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Violinist Randall Goosby debuts with Boston Symphony Orchestra

Celina Colby
Celina Colby is an arts and travel reporter with a fondness for Russian novels.... VIEW BIO
Violinist Randall Goosby debuts with Boston Symphony Orchestra
Randall Goosby PHOTO: JEREMY MITCHELL

African American prodigy violinist Randall Goosby will make his debut with the Boston Symphony Orchestra in February. At the age of 28, Goosby has already put out two classical albums, won innumerable awards and performed globally. To put his success in perspective, he debuted with the Jacksonville Symphony at age 9. Boston is next on the list of audiences to dazzle.

Goosby brings a fresh energy and perspective to the classical scene, and not just because of his electric talent. In his album “Roots” and in much of his performance work, Goosby prioritizes highlighting African American composers and musical history.

“Classical music has not been a space in its entire existence, really, for Black creatives, specifically, but also for more diverse backgrounds to enjoy success and recognition,” says Goosby. “By sharing the voices of musicians and composers who we don’t already know everything about, we are getting a little tiny window into the experience, the life, the background, the culture.”

Goosby is working on his third album with Decca Classics, where he signed exclusively in 2020. Though the track list is still in progress, Goosby says that this new album will focus on the relationship between the violin and the human voice, a departure from his previous work.

Violinist Randall Goosby will perform Bruch’s “Violin Concerto No. 1” with the BSO. PHOTO: JEREMY MITCHELL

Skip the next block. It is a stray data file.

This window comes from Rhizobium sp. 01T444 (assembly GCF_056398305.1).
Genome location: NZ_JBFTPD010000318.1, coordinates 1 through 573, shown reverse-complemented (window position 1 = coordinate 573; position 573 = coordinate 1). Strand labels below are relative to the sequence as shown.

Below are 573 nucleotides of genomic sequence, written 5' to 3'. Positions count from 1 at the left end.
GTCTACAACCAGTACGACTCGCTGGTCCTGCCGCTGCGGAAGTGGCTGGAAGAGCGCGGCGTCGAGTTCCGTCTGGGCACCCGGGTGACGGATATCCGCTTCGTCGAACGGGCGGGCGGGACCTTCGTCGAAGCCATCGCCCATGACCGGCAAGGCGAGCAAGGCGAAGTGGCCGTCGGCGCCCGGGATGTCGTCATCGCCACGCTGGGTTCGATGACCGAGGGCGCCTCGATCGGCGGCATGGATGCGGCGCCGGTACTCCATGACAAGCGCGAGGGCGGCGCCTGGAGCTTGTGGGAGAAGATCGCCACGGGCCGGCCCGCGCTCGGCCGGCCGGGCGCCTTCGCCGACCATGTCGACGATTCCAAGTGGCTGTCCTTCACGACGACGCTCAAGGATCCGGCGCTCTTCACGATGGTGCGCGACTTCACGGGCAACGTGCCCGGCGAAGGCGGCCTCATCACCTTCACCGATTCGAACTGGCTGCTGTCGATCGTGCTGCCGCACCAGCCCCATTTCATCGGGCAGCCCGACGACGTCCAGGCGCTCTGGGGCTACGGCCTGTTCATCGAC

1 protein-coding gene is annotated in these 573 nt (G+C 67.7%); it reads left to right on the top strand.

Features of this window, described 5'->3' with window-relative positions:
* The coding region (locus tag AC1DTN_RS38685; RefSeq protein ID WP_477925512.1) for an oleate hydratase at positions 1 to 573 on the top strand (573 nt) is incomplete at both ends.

In Boston, during two concerts on Feb. 2 and 3, Goosby will perform Max Bruch’s “Violin Concerto No. 1” under the direction of Andris Nelsons. 

“Boston is one of those extremely prestigious, storied organizations,” says Goosby. “I’m really excited to work with Maestro Nelsons. And the Bruch concerto is one of my favorites of all time.”

Bringing in more diverse musicians and orchestra participants is one of the ways the Boston Symphony Orchestra is approaching equity and inclusion and presenting a symphony that better reflects the population of Boston itself.

Another recent example of this is the appointment of Georgetown University Associate Professor Carlos Simon to the new role of Deborah and Philip Edmundson Composer Chair at the BSO. The symphony commissioned a piece called “Four Black American Dances” from Simon last year and it was extremely well received. This appointment is an opportunity for Simon’s original work to continue to flourish.

Goosby hopes that as orchestras and classical music spaces welcome more diverse talent and feature more performances of works by BIPOC composers, greater creativity and connectivity will result.

“I think the more varied stories we can tell through music,” he says, “the more people, of all walks of life and all different backgrounds, we will ultimately be able to connect with.”

Boston Symphony Orchestra, BSO, classical music, music, Randall Goosby